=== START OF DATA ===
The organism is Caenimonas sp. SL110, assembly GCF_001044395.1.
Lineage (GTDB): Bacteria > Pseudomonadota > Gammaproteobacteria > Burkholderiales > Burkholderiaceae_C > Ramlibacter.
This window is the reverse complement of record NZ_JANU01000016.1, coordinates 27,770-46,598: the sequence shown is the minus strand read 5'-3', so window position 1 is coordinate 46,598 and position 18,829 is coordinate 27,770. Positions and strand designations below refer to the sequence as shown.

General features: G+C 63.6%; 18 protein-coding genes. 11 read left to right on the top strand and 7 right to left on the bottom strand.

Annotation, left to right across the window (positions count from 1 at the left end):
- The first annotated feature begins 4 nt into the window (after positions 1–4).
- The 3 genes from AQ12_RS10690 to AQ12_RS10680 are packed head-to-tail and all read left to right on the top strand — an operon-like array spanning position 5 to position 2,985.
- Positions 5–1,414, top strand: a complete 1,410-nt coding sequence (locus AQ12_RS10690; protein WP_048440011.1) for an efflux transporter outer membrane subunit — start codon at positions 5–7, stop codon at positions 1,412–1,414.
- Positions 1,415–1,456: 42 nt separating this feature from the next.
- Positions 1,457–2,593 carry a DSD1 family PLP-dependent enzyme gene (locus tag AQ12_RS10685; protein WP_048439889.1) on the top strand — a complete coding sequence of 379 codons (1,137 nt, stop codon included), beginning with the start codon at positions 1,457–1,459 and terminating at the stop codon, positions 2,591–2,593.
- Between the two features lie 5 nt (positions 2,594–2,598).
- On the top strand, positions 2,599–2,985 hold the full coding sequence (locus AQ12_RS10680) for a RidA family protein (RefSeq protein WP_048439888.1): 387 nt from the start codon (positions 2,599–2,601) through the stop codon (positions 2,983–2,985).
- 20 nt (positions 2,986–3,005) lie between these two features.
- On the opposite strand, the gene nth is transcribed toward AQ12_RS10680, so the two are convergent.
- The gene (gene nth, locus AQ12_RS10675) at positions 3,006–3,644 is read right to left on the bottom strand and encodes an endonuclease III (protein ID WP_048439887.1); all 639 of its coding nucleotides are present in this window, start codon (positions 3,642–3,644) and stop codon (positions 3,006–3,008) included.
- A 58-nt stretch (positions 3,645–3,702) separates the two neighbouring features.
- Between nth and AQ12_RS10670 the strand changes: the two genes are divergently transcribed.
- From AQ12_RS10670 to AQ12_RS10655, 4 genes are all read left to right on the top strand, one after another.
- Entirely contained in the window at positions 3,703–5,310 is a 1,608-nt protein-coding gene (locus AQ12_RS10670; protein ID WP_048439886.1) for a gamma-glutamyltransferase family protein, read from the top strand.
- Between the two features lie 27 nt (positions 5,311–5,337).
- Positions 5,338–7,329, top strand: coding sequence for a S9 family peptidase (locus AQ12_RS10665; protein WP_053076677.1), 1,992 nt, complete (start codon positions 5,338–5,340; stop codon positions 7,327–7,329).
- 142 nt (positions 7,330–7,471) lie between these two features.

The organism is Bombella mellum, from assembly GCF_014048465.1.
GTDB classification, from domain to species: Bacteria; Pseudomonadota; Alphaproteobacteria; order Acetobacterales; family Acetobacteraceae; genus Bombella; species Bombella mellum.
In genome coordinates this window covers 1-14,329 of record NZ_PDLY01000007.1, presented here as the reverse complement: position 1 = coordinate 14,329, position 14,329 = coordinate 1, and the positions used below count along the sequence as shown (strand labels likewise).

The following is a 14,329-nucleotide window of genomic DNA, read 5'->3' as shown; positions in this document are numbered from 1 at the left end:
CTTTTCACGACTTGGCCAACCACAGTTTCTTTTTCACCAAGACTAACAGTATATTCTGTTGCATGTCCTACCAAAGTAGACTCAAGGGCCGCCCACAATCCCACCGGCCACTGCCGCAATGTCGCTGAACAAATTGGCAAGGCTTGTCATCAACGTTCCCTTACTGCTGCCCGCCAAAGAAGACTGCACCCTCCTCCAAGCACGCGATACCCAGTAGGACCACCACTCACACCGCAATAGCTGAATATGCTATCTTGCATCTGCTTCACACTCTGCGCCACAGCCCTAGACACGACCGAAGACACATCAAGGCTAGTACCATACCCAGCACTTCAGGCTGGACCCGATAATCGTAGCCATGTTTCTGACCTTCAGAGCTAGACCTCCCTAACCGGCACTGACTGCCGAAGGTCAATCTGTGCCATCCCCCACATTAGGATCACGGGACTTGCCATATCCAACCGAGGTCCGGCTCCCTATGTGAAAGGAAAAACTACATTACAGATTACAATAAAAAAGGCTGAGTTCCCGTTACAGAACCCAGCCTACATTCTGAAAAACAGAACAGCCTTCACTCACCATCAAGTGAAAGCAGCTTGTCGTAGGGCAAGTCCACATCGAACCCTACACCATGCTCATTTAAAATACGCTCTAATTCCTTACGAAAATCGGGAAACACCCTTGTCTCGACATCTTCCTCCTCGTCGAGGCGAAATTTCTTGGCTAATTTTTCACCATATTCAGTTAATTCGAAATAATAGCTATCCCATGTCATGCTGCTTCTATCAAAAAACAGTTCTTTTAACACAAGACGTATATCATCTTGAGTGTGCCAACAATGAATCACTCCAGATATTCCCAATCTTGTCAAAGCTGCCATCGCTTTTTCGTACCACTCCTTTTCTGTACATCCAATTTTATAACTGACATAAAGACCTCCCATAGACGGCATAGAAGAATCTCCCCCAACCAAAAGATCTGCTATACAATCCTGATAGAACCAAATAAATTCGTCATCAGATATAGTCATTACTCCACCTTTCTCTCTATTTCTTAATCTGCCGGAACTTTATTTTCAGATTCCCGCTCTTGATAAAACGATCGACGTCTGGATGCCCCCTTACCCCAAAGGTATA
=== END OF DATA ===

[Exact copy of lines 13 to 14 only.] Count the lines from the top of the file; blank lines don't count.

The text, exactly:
- 20 nt (positions 2,986–3,005) lie between these two features.
- On the opposite strand, the gene nth is transcribed toward AQ12_RS10680, so the two are convergent.